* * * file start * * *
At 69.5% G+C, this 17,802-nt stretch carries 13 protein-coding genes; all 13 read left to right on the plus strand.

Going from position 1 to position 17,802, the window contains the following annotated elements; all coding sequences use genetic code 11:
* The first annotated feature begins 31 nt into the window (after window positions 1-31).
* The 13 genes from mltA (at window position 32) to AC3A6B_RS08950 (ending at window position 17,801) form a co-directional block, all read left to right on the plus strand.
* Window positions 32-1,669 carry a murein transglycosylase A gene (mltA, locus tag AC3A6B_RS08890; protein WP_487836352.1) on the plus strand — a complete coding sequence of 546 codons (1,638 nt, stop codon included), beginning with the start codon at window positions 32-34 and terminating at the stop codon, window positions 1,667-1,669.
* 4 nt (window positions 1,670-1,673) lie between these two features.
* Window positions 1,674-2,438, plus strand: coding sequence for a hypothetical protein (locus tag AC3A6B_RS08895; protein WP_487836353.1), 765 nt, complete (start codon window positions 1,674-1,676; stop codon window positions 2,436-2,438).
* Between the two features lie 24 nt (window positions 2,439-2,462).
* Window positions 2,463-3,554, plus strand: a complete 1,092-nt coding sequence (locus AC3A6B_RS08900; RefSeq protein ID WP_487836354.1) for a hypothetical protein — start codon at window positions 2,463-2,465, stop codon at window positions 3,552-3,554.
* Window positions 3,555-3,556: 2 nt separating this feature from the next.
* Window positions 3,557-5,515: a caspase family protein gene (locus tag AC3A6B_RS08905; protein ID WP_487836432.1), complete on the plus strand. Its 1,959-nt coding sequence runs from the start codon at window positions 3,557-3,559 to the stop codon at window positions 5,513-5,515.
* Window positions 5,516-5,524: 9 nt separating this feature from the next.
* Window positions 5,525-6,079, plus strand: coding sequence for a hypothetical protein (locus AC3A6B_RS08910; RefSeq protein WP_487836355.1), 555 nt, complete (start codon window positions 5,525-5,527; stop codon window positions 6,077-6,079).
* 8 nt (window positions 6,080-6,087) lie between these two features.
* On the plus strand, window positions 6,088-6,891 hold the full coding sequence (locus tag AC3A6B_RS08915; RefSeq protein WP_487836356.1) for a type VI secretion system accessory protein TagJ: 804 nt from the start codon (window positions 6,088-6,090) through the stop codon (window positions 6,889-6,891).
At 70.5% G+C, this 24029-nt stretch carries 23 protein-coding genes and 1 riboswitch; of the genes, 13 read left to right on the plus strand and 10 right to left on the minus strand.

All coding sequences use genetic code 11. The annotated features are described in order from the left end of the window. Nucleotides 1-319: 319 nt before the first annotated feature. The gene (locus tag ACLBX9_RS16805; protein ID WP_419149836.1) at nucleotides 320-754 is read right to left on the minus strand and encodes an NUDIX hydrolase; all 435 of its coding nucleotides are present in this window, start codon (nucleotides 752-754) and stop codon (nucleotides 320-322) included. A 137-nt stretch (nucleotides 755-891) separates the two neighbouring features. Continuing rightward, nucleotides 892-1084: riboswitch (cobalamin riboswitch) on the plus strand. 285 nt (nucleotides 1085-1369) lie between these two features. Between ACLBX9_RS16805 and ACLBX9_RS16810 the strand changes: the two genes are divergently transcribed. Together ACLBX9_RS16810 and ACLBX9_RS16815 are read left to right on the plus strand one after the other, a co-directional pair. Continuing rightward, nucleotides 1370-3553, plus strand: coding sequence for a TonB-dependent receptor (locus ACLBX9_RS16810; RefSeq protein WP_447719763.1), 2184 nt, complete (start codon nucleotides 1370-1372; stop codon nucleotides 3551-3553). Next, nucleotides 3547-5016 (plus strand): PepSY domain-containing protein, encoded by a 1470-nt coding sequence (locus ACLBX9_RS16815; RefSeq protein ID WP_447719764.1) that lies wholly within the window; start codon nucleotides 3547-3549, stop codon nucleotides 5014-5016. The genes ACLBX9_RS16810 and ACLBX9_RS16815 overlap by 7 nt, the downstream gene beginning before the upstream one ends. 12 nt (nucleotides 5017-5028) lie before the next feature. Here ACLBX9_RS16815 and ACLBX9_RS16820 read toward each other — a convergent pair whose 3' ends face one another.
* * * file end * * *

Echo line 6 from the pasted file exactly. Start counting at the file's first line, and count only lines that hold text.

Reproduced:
* 4 nt (window positions 1,670-1,673) lie between these two features.